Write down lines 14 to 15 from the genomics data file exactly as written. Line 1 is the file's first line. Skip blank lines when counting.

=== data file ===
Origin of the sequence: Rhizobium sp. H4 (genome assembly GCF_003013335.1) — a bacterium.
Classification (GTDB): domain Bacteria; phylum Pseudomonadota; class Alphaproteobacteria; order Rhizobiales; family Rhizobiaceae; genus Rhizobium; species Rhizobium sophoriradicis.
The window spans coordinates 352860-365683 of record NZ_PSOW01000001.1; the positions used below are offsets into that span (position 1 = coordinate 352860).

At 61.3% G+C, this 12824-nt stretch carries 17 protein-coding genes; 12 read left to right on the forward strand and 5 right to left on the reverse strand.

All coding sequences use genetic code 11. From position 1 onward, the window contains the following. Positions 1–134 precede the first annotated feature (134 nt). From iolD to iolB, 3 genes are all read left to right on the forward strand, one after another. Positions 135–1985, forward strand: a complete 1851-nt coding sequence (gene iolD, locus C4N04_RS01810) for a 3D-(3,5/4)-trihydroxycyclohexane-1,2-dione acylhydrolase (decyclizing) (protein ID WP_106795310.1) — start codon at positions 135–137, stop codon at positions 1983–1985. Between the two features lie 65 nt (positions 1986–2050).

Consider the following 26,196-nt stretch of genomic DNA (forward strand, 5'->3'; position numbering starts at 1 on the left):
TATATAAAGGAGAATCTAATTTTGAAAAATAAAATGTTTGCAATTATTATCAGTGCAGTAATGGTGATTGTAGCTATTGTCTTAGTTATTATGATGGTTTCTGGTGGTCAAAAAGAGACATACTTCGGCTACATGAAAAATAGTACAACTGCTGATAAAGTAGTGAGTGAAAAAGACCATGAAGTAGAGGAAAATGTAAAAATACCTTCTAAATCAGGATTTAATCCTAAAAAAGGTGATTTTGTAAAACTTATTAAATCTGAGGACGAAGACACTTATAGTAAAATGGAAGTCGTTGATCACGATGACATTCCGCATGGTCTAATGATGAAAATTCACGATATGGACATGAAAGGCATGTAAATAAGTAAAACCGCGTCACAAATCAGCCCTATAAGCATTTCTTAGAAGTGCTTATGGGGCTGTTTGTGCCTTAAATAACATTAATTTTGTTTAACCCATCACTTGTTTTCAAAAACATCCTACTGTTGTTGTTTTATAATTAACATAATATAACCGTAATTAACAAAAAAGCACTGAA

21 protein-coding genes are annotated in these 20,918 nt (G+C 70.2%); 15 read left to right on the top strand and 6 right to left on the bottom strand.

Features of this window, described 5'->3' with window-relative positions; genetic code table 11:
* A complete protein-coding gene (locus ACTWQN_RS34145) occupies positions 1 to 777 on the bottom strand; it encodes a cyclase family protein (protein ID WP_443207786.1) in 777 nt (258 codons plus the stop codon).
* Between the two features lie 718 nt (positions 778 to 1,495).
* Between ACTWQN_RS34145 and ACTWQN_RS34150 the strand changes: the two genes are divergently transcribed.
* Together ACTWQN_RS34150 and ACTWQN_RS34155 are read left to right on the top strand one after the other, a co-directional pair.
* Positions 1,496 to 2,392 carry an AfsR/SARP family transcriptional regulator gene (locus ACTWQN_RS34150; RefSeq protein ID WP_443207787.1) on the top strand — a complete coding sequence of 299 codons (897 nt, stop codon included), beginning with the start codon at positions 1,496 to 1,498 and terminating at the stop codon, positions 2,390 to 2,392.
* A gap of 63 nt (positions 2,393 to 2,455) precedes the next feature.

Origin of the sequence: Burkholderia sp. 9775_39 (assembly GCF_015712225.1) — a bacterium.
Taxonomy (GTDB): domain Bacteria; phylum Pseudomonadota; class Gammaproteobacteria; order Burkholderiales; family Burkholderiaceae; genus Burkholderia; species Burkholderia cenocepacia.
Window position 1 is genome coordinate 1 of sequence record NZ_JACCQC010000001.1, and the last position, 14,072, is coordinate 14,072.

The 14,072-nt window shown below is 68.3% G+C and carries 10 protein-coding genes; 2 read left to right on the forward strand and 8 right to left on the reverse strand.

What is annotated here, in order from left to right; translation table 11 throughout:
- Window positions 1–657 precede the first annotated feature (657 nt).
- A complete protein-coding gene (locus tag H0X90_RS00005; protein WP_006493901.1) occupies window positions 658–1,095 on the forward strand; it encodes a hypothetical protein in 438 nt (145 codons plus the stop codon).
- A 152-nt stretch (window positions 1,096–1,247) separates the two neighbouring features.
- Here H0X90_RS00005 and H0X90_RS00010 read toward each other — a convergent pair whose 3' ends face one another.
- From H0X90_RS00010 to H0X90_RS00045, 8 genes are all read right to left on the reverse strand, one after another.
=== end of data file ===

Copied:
* Positions 1,496 to 2,392 carry an AfsR/SARP family transcriptional regulator gene (locus ACTWQN_RS34150; RefSeq protein ID WP_443207787.1) on the top strand — a complete coding sequence of 299 codons (897 nt, stop codon included), beginning with the start codon at positions 1,496 to 1,498 and terminating at the stop codon, positions 2,390 to 2,392.
* A gap of 63 nt (positions 2,393 to 2,455) precedes the next feature.